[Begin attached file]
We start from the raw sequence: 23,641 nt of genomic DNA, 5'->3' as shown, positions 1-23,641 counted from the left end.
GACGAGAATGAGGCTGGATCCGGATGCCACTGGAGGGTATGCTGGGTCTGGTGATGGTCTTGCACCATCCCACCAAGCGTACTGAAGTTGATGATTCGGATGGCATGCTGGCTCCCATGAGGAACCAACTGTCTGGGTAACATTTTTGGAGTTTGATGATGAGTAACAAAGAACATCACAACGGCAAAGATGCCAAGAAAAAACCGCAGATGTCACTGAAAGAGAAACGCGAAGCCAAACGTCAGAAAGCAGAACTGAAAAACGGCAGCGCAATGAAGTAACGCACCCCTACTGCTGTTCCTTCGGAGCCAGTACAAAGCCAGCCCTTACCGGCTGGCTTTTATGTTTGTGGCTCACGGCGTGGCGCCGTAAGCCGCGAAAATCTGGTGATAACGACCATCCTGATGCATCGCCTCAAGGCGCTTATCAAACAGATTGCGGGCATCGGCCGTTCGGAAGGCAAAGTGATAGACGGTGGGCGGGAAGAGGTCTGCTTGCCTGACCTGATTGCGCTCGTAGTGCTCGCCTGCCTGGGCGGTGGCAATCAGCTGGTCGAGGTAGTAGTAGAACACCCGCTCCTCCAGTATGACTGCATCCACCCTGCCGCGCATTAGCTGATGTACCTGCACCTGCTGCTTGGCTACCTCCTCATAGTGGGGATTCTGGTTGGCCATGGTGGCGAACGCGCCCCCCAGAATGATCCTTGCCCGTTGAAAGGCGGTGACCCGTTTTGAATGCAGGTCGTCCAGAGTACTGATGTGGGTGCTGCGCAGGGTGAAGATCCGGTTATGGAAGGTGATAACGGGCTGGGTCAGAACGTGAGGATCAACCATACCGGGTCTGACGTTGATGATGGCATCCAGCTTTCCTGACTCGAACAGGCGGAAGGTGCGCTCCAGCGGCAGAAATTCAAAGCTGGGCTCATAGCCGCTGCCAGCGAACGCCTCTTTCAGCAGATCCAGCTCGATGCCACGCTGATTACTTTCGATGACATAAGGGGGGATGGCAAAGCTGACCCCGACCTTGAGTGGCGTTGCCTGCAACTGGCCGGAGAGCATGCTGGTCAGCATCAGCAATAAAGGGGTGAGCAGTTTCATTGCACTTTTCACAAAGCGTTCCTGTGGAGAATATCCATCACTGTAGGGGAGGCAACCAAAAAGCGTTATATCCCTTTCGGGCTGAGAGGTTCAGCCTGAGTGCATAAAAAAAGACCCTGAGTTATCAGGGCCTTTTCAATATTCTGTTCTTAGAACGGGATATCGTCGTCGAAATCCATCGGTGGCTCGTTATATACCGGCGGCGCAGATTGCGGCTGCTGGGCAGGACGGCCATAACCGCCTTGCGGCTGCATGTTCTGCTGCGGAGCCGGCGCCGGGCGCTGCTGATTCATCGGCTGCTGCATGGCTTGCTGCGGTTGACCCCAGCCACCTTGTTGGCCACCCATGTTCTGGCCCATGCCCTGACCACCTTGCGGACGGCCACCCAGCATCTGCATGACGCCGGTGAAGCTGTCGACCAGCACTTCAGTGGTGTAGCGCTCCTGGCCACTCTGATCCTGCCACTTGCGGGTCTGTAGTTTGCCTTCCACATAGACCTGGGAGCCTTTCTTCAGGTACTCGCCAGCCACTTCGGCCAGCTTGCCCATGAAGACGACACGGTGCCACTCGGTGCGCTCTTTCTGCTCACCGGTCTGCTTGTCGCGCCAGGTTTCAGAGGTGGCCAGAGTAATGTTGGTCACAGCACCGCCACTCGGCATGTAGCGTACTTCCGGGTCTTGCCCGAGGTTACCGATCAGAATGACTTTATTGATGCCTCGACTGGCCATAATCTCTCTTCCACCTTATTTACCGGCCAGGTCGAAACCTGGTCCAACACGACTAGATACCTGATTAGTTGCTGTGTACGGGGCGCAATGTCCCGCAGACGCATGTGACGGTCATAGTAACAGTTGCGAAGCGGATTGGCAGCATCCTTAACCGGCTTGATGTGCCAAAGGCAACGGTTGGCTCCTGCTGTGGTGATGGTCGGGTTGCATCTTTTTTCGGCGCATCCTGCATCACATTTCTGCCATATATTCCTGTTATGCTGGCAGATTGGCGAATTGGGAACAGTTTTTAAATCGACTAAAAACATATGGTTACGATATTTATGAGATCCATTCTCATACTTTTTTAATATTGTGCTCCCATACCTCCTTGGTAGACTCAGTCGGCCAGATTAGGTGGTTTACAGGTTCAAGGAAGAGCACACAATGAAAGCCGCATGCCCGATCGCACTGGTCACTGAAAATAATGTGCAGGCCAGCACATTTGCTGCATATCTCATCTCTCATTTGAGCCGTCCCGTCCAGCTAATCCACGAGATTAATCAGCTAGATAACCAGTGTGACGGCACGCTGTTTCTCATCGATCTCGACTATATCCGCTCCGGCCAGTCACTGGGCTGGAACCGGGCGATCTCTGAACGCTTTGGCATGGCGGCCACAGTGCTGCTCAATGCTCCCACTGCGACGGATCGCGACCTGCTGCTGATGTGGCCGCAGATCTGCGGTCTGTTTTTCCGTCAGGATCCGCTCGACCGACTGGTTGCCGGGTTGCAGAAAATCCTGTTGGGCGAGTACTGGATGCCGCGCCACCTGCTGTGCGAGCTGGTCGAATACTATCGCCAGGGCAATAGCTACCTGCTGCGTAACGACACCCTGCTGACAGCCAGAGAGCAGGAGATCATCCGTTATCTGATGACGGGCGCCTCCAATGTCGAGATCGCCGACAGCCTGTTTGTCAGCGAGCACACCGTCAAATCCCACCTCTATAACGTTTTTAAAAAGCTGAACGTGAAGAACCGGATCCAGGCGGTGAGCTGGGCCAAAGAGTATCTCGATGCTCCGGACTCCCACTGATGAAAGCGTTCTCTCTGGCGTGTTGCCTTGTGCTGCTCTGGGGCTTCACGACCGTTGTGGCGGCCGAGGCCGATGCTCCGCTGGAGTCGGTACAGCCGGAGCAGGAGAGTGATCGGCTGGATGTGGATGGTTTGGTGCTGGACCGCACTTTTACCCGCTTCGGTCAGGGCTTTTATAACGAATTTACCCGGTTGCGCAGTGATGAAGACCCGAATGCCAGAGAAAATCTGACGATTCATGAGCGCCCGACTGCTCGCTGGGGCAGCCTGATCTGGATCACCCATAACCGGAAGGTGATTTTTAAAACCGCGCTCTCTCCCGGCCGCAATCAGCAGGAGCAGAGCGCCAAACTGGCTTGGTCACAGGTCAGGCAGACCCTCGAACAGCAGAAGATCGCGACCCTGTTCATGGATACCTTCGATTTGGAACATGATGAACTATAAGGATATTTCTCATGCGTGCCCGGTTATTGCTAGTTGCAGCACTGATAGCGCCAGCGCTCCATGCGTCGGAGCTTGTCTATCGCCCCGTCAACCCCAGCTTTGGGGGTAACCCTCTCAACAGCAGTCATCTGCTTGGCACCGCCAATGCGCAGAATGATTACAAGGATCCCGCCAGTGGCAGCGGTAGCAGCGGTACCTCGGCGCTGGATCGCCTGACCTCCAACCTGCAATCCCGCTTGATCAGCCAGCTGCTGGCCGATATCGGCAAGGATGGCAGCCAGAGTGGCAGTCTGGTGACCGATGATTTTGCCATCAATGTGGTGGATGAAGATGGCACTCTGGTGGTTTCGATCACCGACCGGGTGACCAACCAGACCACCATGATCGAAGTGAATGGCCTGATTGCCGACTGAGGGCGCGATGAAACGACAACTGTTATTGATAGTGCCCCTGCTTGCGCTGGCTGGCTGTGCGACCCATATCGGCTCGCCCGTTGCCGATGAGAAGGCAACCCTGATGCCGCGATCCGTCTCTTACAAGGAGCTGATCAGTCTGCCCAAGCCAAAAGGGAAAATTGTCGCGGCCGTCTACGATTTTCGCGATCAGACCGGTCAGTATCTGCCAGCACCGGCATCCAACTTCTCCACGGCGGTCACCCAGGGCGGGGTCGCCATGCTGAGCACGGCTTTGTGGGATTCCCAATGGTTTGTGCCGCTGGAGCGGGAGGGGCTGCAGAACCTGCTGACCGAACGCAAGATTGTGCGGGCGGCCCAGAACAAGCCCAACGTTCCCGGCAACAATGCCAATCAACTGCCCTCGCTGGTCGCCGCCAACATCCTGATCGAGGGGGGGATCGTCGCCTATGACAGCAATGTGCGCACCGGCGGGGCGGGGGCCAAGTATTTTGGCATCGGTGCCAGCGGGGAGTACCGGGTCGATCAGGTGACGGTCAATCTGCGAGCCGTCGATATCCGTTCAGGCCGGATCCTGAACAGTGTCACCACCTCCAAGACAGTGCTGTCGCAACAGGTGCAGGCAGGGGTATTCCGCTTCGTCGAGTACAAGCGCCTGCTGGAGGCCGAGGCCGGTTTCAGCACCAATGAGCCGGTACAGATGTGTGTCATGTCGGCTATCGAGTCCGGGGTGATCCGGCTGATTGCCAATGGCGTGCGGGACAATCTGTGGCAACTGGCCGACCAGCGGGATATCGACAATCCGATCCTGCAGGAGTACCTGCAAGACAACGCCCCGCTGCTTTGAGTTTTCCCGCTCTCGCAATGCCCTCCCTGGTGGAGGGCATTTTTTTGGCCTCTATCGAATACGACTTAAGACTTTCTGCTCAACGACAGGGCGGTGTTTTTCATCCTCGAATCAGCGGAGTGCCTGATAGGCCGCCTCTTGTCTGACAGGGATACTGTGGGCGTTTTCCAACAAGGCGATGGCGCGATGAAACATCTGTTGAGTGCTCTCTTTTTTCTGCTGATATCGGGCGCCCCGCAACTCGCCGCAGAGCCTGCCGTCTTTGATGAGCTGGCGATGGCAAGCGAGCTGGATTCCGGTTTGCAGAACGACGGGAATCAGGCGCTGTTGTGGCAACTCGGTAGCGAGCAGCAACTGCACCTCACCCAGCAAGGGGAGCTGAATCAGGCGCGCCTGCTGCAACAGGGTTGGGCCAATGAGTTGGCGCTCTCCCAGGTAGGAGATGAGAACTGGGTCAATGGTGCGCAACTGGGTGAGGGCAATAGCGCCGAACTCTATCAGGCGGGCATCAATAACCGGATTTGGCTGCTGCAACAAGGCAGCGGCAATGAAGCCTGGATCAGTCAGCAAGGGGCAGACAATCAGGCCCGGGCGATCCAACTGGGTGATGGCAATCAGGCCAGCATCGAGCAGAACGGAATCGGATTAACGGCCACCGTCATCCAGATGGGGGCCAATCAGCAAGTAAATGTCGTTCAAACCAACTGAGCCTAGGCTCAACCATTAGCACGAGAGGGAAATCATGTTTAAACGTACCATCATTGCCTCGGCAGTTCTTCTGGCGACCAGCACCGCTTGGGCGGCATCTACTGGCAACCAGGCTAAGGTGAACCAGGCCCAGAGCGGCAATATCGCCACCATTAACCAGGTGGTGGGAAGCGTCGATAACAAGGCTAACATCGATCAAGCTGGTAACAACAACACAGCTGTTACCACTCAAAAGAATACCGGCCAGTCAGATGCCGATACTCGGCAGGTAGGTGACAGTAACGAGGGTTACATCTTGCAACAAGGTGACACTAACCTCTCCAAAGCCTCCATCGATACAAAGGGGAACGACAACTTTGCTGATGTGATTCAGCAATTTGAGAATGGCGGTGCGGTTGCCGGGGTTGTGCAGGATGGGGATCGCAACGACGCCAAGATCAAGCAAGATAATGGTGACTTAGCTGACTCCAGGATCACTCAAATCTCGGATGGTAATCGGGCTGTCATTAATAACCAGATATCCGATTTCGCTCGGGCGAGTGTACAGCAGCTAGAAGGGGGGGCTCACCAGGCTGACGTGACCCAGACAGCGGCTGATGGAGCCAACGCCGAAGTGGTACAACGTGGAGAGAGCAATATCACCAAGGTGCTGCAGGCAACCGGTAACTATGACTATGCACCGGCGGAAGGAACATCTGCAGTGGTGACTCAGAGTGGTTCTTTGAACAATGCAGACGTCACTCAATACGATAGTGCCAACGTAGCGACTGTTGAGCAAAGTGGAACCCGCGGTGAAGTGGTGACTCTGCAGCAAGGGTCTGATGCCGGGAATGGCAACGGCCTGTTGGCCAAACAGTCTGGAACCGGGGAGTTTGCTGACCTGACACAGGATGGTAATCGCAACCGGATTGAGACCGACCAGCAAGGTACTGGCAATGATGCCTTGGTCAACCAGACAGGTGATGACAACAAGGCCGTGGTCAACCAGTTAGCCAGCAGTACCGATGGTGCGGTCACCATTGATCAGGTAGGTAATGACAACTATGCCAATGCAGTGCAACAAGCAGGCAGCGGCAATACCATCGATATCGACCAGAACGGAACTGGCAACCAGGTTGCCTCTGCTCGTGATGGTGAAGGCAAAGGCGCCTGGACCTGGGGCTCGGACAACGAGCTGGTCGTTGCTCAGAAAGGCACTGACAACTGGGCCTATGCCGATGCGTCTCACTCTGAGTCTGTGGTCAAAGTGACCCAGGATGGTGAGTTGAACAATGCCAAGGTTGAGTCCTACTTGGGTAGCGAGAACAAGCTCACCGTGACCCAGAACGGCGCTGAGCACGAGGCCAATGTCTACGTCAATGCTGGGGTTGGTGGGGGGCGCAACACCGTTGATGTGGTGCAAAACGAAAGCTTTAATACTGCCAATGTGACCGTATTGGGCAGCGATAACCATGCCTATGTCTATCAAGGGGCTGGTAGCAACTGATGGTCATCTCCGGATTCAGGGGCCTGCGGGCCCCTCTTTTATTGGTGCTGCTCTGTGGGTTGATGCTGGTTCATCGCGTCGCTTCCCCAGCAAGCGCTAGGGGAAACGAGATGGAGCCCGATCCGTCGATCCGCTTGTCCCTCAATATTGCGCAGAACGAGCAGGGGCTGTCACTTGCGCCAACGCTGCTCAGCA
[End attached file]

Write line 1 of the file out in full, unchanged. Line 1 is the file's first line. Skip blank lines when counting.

We start from the raw sequence: 23,641 nt of genomic DNA, 5'->3' as shown, positions 1-23,641 counted from the left end.